When a series of anonymously-produced videos reveal they're under surveillance, a TV talk show host and his wife find themselves embroiled in a mystery steeped in obsession, denial and guilt.
© 2005 Les Films du Losange and Wega Films. All Rights Reserved.
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Tomatometer®reviews counted: 25see all Cache (Hidden) reviews
Top Critic Reviews
Fresh: Haneke's patient, tip-toed assault turns Cach from a little movie about spooked haute-bourgeois media personalities into a sneaky and effective expos on the artifice of film.
- Amy Biancolli, Houston Chronicle, Friday, February 10, 2006
Fresh: Here, no image and no act of viewing seems entirely innocent.
- Anton Bitel, Eye for Film, Thursday, June 24, 2010
Fresh: Haneke doesn't just communicate anything to be left up to the viewer; he stacks up many ideas for the viewer to pick through.
- Christopher Campbell, Cinematical, Thursday, June 24, 2010
Michael Haneke's visual proclamation that 'truth' and 'reality' are both relative terms. I truly enjoyed this film but I'm finding it rather difficult to explain why. I suppose it's simply a matter of perception. Cach
- flixsterman, Sunday, October 10, 2010
There is some great work here, from both the director and the actors involved. Though I think that this may be a little too "subtle" for some viewers to really appreciate. In fact I was completely confused after first seeing it. It wasn't until I had some time to process it that it "came together" for me. And even now, I feel that it is flawed in several ways. Here are three of them. First, I can't help but feel that if Georges (and his family) were perhaps a little less likable, the premise might have been a bit more powerful. I think we were meant to feel like they were a little snobby, but I didn?t feel that way/ Second, I ended up feeling like the fact that he was being tormented for what was a essentially a stupid (and cruel) childhood prank that any good parent should have been able to figure out and rectify, made for a weak crux for the story. Third, if there had been no drawings accompanying the mysterious video tapes and it was only Georges guilt that lead him back to Majid and that unfortunate childhood event, it would make the final shot of the film much more powerful and very thought provoking.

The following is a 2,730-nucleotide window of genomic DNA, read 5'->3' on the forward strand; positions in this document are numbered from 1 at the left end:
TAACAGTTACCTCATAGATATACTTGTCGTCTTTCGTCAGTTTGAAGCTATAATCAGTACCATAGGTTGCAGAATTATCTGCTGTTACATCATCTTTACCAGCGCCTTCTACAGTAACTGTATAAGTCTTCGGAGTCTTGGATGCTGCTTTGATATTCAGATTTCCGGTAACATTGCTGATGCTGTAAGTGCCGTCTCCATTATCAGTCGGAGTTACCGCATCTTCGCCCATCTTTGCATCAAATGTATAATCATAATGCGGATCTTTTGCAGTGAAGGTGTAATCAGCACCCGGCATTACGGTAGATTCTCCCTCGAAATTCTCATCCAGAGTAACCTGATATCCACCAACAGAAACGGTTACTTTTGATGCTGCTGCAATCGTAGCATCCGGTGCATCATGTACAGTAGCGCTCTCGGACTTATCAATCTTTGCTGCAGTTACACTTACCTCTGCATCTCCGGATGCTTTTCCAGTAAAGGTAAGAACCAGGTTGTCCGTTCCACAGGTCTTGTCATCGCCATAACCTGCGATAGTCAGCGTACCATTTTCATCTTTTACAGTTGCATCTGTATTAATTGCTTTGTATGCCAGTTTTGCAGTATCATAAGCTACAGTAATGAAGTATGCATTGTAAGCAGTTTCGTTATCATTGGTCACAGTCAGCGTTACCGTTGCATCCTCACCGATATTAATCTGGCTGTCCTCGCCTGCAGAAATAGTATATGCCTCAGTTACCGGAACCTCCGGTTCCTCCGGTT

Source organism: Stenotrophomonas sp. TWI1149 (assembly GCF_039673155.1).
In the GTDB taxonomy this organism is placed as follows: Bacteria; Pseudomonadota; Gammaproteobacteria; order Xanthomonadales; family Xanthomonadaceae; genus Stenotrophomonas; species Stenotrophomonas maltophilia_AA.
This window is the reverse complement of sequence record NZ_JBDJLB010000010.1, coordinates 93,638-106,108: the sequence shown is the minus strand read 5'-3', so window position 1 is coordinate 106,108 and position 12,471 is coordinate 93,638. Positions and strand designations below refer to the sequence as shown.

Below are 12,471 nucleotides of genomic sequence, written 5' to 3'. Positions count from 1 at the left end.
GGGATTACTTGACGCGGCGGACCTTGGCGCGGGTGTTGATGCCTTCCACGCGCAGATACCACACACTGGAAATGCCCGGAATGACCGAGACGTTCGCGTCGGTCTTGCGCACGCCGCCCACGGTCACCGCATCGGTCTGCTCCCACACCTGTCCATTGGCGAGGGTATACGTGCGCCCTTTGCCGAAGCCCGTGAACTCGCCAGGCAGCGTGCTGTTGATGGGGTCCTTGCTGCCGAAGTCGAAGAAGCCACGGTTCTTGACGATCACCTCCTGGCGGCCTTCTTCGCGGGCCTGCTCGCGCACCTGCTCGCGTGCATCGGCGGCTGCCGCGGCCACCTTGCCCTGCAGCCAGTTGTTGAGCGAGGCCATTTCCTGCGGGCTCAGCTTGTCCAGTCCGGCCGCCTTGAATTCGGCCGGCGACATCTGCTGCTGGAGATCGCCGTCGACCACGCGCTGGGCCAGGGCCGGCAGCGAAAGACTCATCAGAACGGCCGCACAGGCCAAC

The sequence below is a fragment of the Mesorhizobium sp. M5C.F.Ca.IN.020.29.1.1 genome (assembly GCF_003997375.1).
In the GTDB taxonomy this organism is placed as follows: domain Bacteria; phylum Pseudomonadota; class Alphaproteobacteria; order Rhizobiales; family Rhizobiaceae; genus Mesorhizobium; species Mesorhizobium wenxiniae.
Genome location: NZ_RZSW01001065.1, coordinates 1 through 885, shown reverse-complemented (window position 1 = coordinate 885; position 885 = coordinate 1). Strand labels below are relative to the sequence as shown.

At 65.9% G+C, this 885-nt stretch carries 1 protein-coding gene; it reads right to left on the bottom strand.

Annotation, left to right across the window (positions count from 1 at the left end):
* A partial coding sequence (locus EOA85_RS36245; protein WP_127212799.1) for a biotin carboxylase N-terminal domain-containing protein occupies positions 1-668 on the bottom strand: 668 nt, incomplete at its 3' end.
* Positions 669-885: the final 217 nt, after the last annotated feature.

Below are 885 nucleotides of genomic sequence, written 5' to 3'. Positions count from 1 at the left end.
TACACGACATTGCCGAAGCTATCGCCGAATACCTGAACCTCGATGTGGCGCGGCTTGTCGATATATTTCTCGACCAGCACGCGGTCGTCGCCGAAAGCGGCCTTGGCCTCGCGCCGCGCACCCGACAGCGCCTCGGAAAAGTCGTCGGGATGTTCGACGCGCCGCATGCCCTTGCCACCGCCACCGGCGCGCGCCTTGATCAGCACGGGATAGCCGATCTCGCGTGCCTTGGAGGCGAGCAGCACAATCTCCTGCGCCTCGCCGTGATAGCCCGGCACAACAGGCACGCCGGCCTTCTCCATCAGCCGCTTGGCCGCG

- RCCLBC, Thursday, January 21, 2010
"I wanted you to be present..." A married couple is terrorized by a series of videotapes planted on its front porch that may be the direct result from an event from years ago. REVIEW Gripping yet subtle thriller that brings back the eerie joy in voyeurism through film. Adding his own paranoid vision to the classic detached cinematography, Michael Haneke spins a misunderstood web of class struggle, emotional repression, and stalker fear in the guise of this slow but effective whodunit. Though not the masterpiece some may claim this bold film to be, Cache effectively puts you into the increasingly tense atmosphere dealing with this French couple's mysterious "watcher". Many viewers might be turned off by the movie's indecision to make up it's entire mind for us, although the writer incorporates enough social and psychological insight to make the main plot take a back seat to the underlying themes that represent what is truly "hidden".
- LorenzoVonMatterhorn, Wednesday, September 2, 2009